1. Navigate to http://localhost/12/Default.aspx, and choose Site Actions | Edit Page.

  2. In the Left web part zone, click Add a Web Part and then select the Content Editor web part from the Media and Content category.

  3. Select the Content Editor web part by clicking the header; then, from the Options menu, select Web Part Properties. In the Content Link text box, enter this: http://localhost/12/Excel%20Workbooks/JSOM.content.txt.

  4. Click OK to save the changes to the web part properties. Then click Stop Editing from the Page menu to return to View mode.

Creating JSOM Content in an External File

We’ve configured our content editor web part to read its contents from an external file; we’ll now move on to create a file containing the appropriate JSOM content. Note that we could enter the JavaScript directly into the Content Editor web part, but using an external file makes debugging and editing easier.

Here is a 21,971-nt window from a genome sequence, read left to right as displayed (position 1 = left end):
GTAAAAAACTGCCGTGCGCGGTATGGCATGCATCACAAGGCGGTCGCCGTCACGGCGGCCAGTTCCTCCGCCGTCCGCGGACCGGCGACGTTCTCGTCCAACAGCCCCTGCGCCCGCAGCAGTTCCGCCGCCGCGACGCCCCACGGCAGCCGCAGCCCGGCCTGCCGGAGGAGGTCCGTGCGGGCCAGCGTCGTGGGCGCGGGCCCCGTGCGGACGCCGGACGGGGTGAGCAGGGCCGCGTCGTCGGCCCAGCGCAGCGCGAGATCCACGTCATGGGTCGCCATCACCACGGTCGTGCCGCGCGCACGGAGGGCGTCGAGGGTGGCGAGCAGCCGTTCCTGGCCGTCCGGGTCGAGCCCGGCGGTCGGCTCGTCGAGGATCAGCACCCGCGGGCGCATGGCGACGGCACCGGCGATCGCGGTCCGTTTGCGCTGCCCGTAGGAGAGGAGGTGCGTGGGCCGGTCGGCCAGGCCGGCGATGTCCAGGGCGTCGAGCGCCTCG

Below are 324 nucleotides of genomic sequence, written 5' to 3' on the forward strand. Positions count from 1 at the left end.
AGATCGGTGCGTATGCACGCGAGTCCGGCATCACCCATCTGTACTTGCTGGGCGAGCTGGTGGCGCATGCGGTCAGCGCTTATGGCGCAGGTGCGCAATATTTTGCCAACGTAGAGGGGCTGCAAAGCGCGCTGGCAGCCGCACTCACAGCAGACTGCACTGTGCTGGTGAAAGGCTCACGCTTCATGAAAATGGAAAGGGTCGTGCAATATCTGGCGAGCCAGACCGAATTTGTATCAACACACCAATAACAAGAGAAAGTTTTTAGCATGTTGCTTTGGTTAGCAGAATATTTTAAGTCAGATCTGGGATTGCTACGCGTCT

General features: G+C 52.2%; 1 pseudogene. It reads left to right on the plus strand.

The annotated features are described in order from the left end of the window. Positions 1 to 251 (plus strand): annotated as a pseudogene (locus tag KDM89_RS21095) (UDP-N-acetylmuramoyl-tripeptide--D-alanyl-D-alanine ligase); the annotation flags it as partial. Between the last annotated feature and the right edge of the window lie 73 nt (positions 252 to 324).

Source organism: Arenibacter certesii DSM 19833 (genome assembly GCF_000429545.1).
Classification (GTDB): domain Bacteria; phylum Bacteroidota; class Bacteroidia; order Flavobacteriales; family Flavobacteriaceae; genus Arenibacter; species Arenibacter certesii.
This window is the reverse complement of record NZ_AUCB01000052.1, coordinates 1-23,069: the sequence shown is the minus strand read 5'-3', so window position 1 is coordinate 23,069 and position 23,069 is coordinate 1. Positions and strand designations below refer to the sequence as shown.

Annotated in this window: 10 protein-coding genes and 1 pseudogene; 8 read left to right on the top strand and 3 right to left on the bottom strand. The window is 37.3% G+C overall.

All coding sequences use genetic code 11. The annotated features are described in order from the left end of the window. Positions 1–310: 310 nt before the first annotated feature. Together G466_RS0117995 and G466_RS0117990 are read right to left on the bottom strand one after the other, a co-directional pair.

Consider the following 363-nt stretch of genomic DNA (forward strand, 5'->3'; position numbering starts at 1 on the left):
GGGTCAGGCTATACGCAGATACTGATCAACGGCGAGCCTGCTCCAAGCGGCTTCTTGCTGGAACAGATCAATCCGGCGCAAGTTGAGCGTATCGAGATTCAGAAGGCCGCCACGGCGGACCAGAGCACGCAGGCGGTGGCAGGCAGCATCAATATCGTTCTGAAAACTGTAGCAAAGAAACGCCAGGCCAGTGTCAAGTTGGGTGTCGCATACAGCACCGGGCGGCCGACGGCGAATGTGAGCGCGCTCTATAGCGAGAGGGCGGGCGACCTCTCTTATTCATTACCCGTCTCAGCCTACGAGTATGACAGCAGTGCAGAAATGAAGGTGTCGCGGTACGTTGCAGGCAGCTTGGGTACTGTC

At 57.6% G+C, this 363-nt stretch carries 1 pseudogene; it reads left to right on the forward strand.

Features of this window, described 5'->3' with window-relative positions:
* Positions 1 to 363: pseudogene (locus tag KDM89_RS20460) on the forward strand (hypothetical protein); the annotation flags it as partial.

1. Open Notepad.exe and enter the following text in a new document:

    <select id="Select1" onchange="UpdateChart(this)">
    <option value="ARS">Argentine Peso</option>
    <option value="AUD">Australian Dollar</option>
    <option value="GBP">British Pound</option>
    <option value=vJPY">Japanese Yen</option>
    <option value="EUR">Euro</option>
    <option value="USD" selected="selected">US Dollar</option>
    <script type="text/javascript">
    var myEwa;

    function EwaPageLoad()

    function GetEwa()
    myEwa = Ewa.EwaControl.getInstances().getItem(0);

    function UpdateChart(sender)
    if (myEwa) {
    var values = new Array();
    values[0] = sender.value;